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New Law Prohibits Adverse Employment Action for Covid-19 Related Leaves

New Law Prohibits Adverse Employment Action for Covid-19 Related Leaves

New Jersey Governor, Phil Murphy signed a new law on March 20, 2020. The new Act, which was made effective immediately, comes in response to concerns over Covid-19 and unsafe working conditions. It is aimed at protecting the employment rights of workers who are or might be infected with the virus.

The Act, New Jersey Assembly Bill 3848, prevents retaliation against employees who take a leave due to Covid-19. It also provides remedies for aggrieved employees and outlines the process of filing a complaint.

Have you lost your job due to a Covid-19 related leave? Talk to an employment attorney in Newark, NJ, today to find out your legal options.

Protections Provided by the New Law

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The Act prohibits an employer from terminating an employee who misses work because they have or likely have an infectious disease. It also prevents them from retaliating against or penalizing workers who have requested or taken protective leave.

Time off is considered protected leave when a certified New Jersey medical professional recommends it in written or electronic form. The recommendation should show that an employee has or is likely to have a contagious disease that may infect others at the workplace.

Upon the expiry of protected leave, the employer must reinstate the worker to their previous position with no reduction in status, seniority, pay, or benefits.

If the position was filled while the employee was on leave, they should be reinstated to an equivalent position with the same pay and status.

These protections remain effective during the ongoing Public Health Emergency and State of Emergency that was recently extended.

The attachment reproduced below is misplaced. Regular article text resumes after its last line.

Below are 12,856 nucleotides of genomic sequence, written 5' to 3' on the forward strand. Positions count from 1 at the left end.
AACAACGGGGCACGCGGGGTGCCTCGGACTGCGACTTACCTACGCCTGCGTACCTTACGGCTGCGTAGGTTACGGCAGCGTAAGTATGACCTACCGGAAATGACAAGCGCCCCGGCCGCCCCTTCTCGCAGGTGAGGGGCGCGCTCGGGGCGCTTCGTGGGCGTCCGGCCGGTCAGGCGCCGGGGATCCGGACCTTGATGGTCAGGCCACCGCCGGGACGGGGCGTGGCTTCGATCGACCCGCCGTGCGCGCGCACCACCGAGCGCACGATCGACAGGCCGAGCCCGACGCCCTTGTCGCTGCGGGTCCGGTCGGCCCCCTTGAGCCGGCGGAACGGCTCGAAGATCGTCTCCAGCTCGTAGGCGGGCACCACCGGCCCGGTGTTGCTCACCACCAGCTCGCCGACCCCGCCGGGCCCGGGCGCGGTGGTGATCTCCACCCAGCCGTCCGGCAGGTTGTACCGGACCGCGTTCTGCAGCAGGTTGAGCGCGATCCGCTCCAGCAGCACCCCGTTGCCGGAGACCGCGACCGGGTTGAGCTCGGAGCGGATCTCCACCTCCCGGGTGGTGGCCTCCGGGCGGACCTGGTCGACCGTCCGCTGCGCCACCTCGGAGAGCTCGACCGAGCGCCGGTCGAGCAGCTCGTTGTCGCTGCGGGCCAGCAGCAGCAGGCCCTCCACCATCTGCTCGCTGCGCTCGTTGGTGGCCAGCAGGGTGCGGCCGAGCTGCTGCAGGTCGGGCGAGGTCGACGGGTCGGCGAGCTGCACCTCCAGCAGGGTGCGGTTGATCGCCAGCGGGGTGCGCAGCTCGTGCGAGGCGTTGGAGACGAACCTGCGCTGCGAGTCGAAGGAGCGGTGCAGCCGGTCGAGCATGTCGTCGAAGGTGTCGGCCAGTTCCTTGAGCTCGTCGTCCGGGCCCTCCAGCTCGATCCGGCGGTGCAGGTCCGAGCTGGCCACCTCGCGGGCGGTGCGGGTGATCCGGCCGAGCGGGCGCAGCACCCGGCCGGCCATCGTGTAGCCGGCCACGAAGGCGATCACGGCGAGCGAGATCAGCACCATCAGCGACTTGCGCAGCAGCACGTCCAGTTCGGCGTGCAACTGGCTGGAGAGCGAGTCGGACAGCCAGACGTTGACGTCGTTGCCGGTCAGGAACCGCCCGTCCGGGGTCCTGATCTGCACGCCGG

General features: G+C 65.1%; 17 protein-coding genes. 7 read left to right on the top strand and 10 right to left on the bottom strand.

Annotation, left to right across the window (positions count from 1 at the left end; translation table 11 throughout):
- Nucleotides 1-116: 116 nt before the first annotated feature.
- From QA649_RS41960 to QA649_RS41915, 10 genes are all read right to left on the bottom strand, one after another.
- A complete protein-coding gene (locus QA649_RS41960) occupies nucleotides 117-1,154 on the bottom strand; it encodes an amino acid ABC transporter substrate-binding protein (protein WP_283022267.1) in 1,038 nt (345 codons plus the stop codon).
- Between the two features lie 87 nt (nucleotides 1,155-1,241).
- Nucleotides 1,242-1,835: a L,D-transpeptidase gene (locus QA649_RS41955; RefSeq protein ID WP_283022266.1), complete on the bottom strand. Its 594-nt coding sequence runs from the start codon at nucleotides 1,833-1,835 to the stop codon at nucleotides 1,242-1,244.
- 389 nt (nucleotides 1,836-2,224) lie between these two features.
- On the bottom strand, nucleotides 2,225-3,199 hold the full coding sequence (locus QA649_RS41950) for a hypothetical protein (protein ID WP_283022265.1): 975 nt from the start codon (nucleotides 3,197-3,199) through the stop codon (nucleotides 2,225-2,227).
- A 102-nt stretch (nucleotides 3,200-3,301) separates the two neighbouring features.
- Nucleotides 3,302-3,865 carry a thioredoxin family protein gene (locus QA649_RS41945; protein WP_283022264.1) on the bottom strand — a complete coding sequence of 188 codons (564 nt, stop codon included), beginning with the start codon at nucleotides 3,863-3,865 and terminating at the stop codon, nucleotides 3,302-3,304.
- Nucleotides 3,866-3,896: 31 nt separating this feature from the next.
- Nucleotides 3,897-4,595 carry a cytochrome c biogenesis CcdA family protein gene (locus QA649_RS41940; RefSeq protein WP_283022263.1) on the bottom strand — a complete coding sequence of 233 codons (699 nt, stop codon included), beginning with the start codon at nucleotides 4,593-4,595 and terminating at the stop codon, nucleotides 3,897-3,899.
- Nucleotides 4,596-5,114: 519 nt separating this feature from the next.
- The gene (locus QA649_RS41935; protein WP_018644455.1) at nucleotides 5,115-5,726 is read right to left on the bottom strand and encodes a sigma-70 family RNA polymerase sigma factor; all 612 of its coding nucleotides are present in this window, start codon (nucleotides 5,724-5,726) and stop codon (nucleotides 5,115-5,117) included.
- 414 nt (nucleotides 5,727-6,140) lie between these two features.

How Do You File a Complaint?

New Law Prohibits Adverse Employment Action for Covid-19 Related Leaves

An aggrieved employee can file a complaint with the commissioner of the Department of Labor and Workforce Development. The claim will be processed in the same manner as a claim for wages filed under N.J.S.A. 34:11-57 et seq.

The Act allows for these proceedings to be carried out remotely and with the use of technology. This includes video conferencing, telephone correspondence, and the provision of documents via text or email.

Following the filing of a complaint, a Wage Collection Referee will conduct a hearing during which the following may happen:

  • Summoning of the employer.
  • Witness subpoenaing.
  • Administration of oaths.
  • Collection of testimonies.

After the hearing, the Wage Collection Referee may then issue a decision and order appropriate remedies. Such remedies may include orders to reinstate the aggrieved employee and a $2,500 penalty against the employer for each violation of the Act.

Either party could appeal the decision of the Referee to the Superior Court within 20 days of the issuing of judgment.

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Miscellaneous Provisions

The new Act uses the ABC test, which is the N.J.S.A. 43:21-19 Unemployment Compensation Law, to determine if a worker is an independent contractor or an employee.

Consult a Newark Employment Attorney

Covid-19 is affecting many aspects of life, including employment. This new law is a significant step towards ensuring that the livelihood of American workers is protected throughout this pandemic. It is also an excellent way of addressing the effects of Covid-19 and unsafe working conditions.

If you have any questions about your employment rights in relation to covid-19, please contact the Law Office of Usmaan Sleemi at 973.327.7874 and talk to an expert employment attorney in Newark, NJ,  today.